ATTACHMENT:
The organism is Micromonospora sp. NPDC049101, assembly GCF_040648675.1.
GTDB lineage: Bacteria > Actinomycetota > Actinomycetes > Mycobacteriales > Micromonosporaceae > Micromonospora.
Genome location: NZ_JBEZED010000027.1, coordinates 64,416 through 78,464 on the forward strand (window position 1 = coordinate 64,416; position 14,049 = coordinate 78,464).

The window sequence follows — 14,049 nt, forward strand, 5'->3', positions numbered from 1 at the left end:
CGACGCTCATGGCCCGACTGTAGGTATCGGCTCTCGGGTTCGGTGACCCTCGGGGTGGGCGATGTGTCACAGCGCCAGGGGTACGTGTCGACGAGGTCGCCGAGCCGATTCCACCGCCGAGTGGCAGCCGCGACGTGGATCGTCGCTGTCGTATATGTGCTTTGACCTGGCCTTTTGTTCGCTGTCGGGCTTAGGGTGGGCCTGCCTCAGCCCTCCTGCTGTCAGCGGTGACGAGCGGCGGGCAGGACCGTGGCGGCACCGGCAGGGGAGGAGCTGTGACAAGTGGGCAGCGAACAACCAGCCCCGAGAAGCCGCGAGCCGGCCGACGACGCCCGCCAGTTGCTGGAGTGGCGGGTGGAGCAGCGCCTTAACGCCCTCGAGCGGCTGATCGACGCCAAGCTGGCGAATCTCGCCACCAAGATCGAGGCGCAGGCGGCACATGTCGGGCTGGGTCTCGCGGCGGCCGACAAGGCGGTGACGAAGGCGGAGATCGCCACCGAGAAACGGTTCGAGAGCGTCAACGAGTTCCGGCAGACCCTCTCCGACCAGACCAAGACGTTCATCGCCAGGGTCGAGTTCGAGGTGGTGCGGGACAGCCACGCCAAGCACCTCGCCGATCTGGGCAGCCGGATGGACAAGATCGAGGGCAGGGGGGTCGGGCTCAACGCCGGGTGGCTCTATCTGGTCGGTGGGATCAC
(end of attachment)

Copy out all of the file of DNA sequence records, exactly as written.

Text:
The organism is Micromonospora sp. NPDC049101, assembly GCF_040648675.1.
GTDB lineage: Bacteria > Actinomycetota > Actinomycetes > Mycobacteriales > Micromonosporaceae > Micromonospora.
Genome location: NZ_JBEZED010000027.1, coordinates 64,416 through 78,464 on the forward strand (window position 1 = coordinate 64,416; position 14,049 = coordinate 78,464).

The window sequence follows — 14,049 nt, forward strand, 5'->3', positions numbered from 1 at the left end:
CGACGCTCATGGCCCGACTGTAGGTATCGGCTCTCGGGTTCGGTGACCCTCGGGGTGGGCGATGTGTCACAGCGCCAGGGGTACGTGTCGACGAGGTCGCCGAGCCGATTCCACCGCCGAGTGGCAGCCGCGACGTGGATCGTCGCTGTCGTATATGTGCTTTGACCTGGCCTTTTGTTCGCTGTCGGGCTTAGGGTGGGCCTGCCTCAGCCCTCCTGCTGTCAGCGGTGACGAGCGGCGGGCAGGACCGTGGCGGCACCGGCAGGGGAGGAGCTGTGACAAGTGGGCAGCGAACAACCAGCCCCGAGAAGCCGCGAGCCGGCCGACGACGCCCGCCAGTTGCTGGAGTGGCGGGTGGAGCAGCGCCTTAACGCCCTCGAGCGGCTGATCGACGCCAAGCTGGCGAATCTCGCCACCAAGATCGAGGCGCAGGCGGCACATGTCGGGCTGGGTCTCGCGGCGGCCGACAAGGCGGTGACGAAGGCGGAGATCGCCACCGAGAAACGGTTCGAGAGCGTCAACGAGTTCCGGCAGACCCTCTCCGACCAGACCAAGACGTTCATCGCCAGGGTCGAGTTCGAGGTGGTGCGGGACAGCCACGCCAAGCACCTCGCCGATCTGGGCAGCCGGATGGACAAGATCGAGGGCAGGGGGGTCGGGCTCAACGCCGGGTGGCTCTATCTGGTCGGTGGGATCAC